Putting his love to the test: Boyfriend, 20, caught dressing up as his 17-year-old girlfriend so he can take her exams
A boyfriend scored extra points with his 17-year-old girlfriend by dressing up as her to take an end-of-year exam in her place. Ayan Zhademov, 20, of Kazakhstan, was desperate to help his girlfriend when she told him how worried she was about an upcoming exam. After failing to calm her pre-test nerves, he hatched a mad plan to impersonate her in the exam room. The girl, who has not been named, was preparing to take her Unified National Testing, an exam in Kazakhstan which school students must do to gain a place at university.
Source: Dailymail Website
Could You Pass the English Test on Japan’s National College Exam? Students seeking to enroll in Japanese universities took a two-day national standardized test this weekend at 690 locations across the country. In the English section, the applicants were tested on their reading comprehension, grammar and listening skills. All questions were multiple-choice. Yoyogi Seminar, one of Japan’s biggest “cram school” operators, said on its website that the difficulty of this year’s English test was about average. So how would a native English speaker fare? Here are some questions from the test; to check out the entire English portion of the exam, visit Mainichi Shimbun’s website here. Source: Wsj Website
Harvard Faces Admissions Bias Complaint From Asian-Americans A coalition of more than 60 Asian-American groups filed a federal discrimination complaint against Harvard University, claiming racial bias in undergraduate admissions. Asian-American students with almost perfect college entrance-exam scores, top 1 percent grade-point averages, academic awards and leadership positions are more likely to be rejected than similar applicants of other races, according to their administrative complaint, filed Friday with the U.S. Education Department’s Office for Civil Rights. Harvard denies any discrimination. Source: Bloomberg Website
The Coddling of the American Mind Something strange is happening at America’s colleges and universities. A movement is arising, undirected and driven largely by students, to scrub campuses clean of words, ideas, and subjects that might cause discomfort or give offense. Last December, Jeannie Suk wrote in an online article for The New Yorker about law students asking her fellow professors at Harvard not to teach rape law—or, in one case, even use the word violate (as in “that violates the law”) lest it cause students distress. In February, Laura Kipnis, a professor at Northwestern University, wrote an essay in The Chronicle of Higher Education describing a new campus politics of sexual paranoia—and was then subjected to a long investigation after students who were offended by the article and by a tweet she’d sent filed Title IX complaints against her. In June, a professor protecting himself with a pseudonym wrote an essay for Vox describing how gingerly he now has to teach. “I’m a Liberal Professor, and My Liberal Students Terrify Me,” the headline said. A number of popular comedians, including Chris Rock, have stopped performing on college campuses (see Caitlin Flanagan’s article in this month’s issue). Jerry Seinfeld and Bill Maher have publicly condemned the oversensitivity of college students, saying too many of them can’t take a joke. Source: Theatlantic Website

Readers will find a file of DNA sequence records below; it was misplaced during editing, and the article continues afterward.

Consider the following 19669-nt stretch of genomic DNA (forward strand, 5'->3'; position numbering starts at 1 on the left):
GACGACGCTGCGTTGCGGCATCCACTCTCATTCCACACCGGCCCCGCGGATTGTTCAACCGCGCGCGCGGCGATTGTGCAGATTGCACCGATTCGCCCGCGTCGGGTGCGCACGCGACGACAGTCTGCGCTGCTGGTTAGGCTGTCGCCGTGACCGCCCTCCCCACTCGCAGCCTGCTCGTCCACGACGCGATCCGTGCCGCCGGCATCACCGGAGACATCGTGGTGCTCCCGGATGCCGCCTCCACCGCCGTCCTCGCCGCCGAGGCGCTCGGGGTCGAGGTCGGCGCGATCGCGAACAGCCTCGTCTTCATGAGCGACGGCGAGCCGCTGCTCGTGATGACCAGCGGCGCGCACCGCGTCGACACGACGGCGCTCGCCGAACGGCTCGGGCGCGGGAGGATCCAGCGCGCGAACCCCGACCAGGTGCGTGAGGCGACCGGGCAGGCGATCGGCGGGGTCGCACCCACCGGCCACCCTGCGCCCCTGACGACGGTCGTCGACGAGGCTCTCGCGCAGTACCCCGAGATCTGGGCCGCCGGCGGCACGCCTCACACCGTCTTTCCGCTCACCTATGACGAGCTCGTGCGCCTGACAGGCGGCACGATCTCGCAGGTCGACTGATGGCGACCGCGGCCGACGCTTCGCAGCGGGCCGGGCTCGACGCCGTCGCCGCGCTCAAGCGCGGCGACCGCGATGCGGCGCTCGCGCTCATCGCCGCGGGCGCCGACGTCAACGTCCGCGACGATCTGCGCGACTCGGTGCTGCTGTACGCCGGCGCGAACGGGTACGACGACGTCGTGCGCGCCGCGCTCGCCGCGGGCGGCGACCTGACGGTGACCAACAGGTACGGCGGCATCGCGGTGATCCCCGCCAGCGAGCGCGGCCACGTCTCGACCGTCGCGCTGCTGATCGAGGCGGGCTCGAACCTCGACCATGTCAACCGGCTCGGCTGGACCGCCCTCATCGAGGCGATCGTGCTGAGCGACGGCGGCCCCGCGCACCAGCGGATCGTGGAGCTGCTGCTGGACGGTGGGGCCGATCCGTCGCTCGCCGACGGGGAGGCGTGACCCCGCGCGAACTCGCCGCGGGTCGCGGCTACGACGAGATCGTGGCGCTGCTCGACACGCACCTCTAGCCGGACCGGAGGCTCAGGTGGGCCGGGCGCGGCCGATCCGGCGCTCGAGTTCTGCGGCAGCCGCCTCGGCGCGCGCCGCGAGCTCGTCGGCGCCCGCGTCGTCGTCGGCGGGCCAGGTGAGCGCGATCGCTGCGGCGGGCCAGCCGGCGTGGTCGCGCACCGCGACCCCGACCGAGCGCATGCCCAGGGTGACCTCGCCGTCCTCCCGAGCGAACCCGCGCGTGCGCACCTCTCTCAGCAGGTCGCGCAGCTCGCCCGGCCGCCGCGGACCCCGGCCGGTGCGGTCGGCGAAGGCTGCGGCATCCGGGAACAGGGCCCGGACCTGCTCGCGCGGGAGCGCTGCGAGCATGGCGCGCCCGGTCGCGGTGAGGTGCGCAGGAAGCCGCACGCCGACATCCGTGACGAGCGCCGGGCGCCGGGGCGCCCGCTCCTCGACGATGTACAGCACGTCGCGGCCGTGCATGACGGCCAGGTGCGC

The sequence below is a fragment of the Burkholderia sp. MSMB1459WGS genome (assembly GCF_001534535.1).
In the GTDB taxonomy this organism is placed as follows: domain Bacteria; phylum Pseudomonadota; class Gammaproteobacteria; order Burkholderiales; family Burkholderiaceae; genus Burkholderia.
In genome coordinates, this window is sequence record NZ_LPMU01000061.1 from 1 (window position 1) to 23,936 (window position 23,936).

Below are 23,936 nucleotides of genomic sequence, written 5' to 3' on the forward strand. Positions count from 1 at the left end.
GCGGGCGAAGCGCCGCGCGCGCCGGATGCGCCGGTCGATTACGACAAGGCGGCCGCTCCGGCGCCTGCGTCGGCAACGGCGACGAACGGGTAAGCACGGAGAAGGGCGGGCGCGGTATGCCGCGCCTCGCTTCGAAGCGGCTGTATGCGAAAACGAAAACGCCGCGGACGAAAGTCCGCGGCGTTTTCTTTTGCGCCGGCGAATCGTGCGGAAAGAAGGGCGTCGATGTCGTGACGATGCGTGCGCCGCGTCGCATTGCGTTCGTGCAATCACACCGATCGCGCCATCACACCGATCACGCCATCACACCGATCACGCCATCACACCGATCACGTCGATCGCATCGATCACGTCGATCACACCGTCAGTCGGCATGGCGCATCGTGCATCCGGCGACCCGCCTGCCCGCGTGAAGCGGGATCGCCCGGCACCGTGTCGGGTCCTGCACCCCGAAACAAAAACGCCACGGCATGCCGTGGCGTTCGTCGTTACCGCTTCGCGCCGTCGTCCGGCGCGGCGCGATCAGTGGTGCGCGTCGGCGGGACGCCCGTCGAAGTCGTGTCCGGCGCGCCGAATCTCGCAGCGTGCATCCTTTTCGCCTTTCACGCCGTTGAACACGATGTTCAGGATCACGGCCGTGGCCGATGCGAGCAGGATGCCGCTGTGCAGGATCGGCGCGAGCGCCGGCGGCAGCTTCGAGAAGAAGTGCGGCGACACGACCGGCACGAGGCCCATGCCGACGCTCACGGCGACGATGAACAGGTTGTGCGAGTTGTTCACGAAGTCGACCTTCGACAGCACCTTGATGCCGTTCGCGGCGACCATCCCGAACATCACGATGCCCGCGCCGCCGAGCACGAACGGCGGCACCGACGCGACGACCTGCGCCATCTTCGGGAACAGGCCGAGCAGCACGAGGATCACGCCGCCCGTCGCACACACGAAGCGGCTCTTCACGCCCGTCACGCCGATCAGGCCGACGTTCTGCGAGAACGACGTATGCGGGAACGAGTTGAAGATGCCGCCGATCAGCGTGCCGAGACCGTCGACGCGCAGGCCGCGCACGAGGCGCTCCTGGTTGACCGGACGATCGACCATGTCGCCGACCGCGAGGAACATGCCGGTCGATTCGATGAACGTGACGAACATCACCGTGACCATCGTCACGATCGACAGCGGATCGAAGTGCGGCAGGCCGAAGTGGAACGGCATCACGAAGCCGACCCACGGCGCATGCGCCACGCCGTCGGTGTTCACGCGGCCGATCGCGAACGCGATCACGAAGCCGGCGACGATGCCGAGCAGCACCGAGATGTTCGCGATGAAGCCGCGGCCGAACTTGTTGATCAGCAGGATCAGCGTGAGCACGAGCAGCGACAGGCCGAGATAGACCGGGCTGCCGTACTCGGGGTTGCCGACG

Chinese mathematics whiz with cerebral palsy trumps college entrance exam A student with cerebral palsy in Jilin province has scored in the upper third for the gaokao, China’s college entrance exam, the New Culture News reports. Xu Yongchen, 18, could not write until the third grade but excelled at mathematics. In high school, Xu often had to miss school because of his poor health but still maintained good grades. On Monday night, he received his college entrance exam results – 598 points – placing him in the top third scorers within Jilin province. During Xu’s second year of high school, he was ranked 111th in his class. His father challenged him: “Do you think Jilin University will admit more than 100 students from your year? Let’s switch target [schools].” Source: Scmp Website